“Tickets to the opera!” cried Randal Paxton, holding them up for all to see. His employees applauded and cheered, a reaction as forced as his delight in receiving the gift. He shushed everyone and removed a card from its envelope:
“For the happiest of early retirements,” he read aloud from the cover, then, opening the card, “and,” it was difficult, the stock message being nearly obliterated by the graffiti of forty-seven signatures, “and an unforgettable second act!”
They all cheered again. But where, thought Randal, did they get the idea he cared for opera? Was it a veiled allusion to his lack of culture? A joke gift? From a sort of throne on a platform at the center of a hotel banquet room, he smiled down on his beaming employees. They’d hung streamers and balloons, printed a banner (“Happy Retirement Boss”), commissioned a vulgar, inedible cake, and bought several dozen bottles of cheap champagne.
“Speech!” someone piped rather half-heartedly, and immediately the crowd took up the chant: “Speech! Speech! Speech! Speech!”
Randal’s demur only egged them on. Finally he rose to his feet amid much clapping and whooping. A delicate little man, with the too large head and wide, staring eyes of an adolescent, he even managed to blush.
“It g-goes without saying,” he began falteringly, “that Groton Realty would, ah, never have become the company it has without the, ah, loyalty and dedication of its employees.” While everyone applauded themselves, Randal’s rat terrier, Jasper, threaded his way through the milling legs to squat next to his master’s chair. A sociable dog, he’d worked the room until he was gorged with handouts of cake and little sausages.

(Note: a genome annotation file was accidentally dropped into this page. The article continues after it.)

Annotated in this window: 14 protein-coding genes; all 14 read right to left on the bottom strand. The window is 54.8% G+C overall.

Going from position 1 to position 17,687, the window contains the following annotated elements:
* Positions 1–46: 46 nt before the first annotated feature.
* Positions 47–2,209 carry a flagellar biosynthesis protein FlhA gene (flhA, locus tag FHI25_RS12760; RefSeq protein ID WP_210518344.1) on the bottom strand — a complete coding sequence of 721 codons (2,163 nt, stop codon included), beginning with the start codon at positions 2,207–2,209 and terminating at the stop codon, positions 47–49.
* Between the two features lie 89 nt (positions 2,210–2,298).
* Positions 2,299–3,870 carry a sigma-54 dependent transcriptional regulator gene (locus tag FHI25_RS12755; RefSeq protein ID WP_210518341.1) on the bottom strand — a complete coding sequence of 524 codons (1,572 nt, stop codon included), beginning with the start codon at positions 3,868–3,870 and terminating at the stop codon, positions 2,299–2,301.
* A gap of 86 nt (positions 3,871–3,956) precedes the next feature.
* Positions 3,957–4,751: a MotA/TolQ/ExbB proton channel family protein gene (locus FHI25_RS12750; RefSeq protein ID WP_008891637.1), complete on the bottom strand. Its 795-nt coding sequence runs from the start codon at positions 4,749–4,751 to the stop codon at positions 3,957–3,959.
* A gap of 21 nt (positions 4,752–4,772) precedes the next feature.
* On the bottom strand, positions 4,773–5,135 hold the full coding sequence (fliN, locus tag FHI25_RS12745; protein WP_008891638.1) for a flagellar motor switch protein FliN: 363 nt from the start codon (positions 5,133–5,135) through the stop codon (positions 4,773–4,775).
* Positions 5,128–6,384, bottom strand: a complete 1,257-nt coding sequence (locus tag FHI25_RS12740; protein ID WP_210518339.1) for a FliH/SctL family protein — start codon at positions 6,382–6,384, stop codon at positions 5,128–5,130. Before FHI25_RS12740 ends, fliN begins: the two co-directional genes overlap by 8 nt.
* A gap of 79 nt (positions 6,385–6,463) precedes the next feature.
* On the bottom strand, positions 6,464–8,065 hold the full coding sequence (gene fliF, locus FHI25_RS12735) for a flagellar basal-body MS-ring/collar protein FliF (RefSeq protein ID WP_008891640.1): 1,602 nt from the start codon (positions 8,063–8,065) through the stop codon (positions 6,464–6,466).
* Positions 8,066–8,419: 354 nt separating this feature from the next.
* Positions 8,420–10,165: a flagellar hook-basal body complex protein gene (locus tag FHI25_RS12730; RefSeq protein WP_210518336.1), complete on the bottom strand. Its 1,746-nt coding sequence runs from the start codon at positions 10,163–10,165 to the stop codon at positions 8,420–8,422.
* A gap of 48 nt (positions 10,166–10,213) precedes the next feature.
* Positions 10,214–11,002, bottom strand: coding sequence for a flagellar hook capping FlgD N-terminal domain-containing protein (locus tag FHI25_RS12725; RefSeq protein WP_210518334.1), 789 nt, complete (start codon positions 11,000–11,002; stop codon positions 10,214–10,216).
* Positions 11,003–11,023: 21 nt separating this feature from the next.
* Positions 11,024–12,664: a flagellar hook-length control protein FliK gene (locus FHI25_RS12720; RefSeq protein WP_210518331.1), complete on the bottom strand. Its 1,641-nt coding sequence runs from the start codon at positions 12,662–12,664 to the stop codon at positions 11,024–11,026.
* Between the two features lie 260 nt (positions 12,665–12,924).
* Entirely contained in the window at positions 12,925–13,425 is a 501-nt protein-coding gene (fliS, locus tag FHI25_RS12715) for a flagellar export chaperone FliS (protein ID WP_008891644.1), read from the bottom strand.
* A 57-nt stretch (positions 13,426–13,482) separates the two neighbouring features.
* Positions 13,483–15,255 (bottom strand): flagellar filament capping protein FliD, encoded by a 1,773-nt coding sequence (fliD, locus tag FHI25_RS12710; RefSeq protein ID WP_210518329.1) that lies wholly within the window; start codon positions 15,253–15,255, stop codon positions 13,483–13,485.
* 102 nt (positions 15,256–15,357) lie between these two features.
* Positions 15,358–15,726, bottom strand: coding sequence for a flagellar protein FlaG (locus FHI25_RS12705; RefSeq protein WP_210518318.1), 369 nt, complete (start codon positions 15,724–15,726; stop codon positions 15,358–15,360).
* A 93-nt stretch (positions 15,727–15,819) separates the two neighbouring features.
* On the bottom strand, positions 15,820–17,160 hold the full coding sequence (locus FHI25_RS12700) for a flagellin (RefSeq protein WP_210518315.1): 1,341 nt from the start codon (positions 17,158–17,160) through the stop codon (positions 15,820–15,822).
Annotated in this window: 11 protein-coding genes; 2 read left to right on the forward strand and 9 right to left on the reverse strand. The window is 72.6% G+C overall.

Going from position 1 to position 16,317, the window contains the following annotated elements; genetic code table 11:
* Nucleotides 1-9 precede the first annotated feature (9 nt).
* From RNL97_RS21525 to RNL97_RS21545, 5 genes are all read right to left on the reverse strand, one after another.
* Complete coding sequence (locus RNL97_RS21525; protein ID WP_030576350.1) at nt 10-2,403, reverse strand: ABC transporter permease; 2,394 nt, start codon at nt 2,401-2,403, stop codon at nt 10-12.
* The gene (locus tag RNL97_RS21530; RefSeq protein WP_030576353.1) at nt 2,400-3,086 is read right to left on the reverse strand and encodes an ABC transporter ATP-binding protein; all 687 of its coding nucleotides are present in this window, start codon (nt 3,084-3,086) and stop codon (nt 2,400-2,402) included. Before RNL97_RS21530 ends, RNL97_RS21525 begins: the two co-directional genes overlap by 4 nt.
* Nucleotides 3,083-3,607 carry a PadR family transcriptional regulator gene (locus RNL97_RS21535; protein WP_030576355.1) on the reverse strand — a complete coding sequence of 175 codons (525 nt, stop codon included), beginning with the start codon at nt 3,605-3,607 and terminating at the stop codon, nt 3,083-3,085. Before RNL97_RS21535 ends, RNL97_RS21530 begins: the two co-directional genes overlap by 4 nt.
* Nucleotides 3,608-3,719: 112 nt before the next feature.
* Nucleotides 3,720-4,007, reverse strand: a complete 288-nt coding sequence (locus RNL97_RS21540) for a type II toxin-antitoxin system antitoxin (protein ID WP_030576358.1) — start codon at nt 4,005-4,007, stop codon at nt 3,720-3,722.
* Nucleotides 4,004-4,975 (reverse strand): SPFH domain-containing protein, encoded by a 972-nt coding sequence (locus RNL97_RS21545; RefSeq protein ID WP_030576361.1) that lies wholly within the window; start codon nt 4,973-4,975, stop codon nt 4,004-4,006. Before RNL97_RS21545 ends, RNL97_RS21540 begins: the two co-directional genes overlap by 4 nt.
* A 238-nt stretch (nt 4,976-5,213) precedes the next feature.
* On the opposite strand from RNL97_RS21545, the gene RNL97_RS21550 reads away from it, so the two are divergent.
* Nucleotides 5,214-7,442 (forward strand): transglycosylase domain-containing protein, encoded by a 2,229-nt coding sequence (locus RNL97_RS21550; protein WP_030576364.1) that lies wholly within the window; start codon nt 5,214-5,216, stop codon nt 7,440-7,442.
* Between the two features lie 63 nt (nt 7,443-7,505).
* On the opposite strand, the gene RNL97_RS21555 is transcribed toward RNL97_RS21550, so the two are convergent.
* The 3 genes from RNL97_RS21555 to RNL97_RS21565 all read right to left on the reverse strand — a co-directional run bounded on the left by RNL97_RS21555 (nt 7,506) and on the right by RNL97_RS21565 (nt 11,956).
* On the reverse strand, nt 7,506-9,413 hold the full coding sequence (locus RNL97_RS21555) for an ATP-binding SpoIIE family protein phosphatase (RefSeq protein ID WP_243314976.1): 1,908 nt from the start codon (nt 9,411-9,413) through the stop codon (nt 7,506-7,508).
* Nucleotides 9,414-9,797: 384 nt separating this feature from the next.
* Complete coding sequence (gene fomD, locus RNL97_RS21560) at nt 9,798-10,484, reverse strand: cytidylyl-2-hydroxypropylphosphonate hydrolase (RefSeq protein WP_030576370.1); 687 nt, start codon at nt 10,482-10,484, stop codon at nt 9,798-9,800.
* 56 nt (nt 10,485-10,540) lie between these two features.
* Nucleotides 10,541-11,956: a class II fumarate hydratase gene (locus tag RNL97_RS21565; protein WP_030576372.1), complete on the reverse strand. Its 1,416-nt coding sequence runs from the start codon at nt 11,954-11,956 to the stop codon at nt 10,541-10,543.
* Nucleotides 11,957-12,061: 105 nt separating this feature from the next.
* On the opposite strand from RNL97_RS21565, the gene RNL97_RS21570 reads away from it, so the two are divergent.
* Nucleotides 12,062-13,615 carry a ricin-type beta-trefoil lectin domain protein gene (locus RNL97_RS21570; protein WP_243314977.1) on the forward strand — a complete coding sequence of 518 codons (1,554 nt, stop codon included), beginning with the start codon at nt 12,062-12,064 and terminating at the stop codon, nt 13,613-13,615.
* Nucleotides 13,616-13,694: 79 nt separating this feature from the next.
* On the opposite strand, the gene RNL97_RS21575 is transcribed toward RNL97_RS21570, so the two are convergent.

“When I arrived,” the speaker continued, “Groton was down for the count. But in a few, ah, short years, we were able to turn things around, catch up, and then surpass, ah, dramatically, the goals Max Groton himself set out for the company when he established it.” Applause was spottier, here; a few holdovers from the early days remembered the old man fondly. They had been there when he promoted his trusted assistant “to help us catch up with the times,” and stood by while the younger man set about taking over the company. Now Randal had sold them out and pocketed a rumored seven figures. The last anyone heard of the founder was years ago, when a Chanukah card arrived from a nursing home.
“What about our jobs!” a voice shouted from within the crowd. There was a smattering of false laughter.
Randal shrugged. “What jobs?”
Finally he let loose a cackle, and the employees of Groton Realty joined in with desperate hilarity. Randal flapped his hands above his head to silence them, then sat back down and took his time getting comfortable. He scanned the perspiring, anxious faces. In a barely audible murmur he said, “Of course we made the status of our present employees part of the negotiations.”
The parquetry squeaked as everyone shuffled closer.
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